This assessment framework provides a natural basis for a risk-informed baseline inspection program-a program that identifies the minimum level of inspection required, regardless of licensee performance, to ensure adequate NRC oversight and assessment of licensee performance. Developed using a risk-informed approach, the proposed baseline inspection program includes a comprehensive list of inspectable areas within each cornerstone of the assessment framework.

As currently proposed, the assessment process will integrate the performance indicators with the results of the risk-informed baseline inspections. This integration will allow the NRC to make objective conclusions regarding licensee safety performance, to communicate these results effectively to the licensees and to the public. Even more significantly, the process includes specific thresholds-tied to the cornerstones of safety-that will trigger commensurate licensee and/or NRC action if they are exceeded. The process will provide both continual and periodic assessment of licensee performance.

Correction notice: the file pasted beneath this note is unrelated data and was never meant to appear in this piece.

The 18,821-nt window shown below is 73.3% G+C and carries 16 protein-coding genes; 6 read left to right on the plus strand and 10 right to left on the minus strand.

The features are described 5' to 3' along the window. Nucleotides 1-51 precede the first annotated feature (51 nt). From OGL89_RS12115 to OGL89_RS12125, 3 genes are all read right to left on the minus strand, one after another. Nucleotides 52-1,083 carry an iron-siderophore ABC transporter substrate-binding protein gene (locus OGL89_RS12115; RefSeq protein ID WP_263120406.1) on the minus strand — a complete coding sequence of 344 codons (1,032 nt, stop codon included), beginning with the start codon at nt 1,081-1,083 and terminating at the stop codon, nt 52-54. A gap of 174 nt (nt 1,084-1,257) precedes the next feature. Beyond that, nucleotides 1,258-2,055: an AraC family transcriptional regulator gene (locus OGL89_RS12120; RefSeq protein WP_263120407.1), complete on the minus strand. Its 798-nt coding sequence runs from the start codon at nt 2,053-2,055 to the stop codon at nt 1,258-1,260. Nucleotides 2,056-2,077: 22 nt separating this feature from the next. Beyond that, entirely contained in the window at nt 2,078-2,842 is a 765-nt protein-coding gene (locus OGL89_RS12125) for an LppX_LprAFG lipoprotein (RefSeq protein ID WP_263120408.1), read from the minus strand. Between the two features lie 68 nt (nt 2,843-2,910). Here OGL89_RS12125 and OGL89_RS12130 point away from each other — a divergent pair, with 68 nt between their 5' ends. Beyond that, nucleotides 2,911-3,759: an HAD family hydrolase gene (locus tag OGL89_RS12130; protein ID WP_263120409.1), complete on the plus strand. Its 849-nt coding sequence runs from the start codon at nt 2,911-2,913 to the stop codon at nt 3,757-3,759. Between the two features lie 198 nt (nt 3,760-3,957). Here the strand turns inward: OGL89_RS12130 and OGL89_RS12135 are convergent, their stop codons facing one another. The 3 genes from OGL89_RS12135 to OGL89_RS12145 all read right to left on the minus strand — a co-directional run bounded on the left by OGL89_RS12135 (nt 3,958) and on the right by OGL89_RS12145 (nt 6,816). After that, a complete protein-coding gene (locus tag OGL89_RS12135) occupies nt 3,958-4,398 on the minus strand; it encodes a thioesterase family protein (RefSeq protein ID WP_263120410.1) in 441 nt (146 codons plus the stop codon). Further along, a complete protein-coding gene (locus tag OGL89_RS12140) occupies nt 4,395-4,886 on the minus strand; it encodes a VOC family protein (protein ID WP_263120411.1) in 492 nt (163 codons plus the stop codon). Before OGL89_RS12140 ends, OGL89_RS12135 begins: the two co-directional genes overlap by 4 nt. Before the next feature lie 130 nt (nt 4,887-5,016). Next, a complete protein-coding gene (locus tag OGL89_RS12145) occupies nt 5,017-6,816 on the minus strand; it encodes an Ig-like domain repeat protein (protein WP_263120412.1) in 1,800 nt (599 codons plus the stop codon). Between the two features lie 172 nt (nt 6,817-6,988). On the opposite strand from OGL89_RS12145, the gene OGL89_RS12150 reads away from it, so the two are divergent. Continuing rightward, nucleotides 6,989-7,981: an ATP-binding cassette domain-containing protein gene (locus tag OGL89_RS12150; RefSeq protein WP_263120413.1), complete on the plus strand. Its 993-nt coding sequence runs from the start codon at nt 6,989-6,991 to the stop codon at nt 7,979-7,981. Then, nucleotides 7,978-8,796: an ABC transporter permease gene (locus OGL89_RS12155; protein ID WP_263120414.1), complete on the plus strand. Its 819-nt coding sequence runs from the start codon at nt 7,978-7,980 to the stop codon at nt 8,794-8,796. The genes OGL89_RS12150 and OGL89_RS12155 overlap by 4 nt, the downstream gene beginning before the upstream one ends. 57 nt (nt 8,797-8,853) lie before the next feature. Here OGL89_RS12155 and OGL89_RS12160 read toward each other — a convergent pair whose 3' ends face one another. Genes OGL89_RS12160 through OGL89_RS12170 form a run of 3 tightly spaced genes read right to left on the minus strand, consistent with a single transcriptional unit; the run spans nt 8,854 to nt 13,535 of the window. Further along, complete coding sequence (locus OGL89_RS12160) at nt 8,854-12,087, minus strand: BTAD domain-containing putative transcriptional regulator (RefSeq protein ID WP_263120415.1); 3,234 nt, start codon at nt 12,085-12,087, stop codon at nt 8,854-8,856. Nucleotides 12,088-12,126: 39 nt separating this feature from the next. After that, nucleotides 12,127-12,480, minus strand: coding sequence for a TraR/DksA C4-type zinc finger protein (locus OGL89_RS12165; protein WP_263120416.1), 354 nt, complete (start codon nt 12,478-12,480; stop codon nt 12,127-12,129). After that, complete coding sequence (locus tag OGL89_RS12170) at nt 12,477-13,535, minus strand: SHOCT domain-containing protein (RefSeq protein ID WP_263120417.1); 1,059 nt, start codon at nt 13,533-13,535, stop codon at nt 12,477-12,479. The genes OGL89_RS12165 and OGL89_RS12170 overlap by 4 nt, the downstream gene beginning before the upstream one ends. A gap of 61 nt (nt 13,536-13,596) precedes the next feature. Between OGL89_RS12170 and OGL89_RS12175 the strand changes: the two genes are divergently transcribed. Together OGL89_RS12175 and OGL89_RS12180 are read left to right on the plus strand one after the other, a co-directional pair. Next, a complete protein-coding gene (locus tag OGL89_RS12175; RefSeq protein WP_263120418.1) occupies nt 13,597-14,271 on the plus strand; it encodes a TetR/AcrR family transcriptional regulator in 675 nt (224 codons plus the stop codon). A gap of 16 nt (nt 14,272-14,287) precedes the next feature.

We have developed these new processes through a series of stakeholder meetings with extensive and constructive dialogue. The overall proposal was forwarded to the Commission on January 11, 1999, and released for public comment the next day. On January 20, the Commission met with the NRC staff and stakeholders to discuss these proposals, which we are reviewing currently.

Although the exact form of the final process is still under development, these broad-scale changes to reactor oversight clearly will result in several direct benefits:

  • Increased objectivity by relying on performance indicators, where possible, and the risk-informed baseline inspection program, to provide the basis for determining performance, and from using risk-informed thresholds to determine expected regulatory and licensee response;
  • Enhanced scrutability by relating inspection information and performance indicators more clearly to their impact on overall safety performance;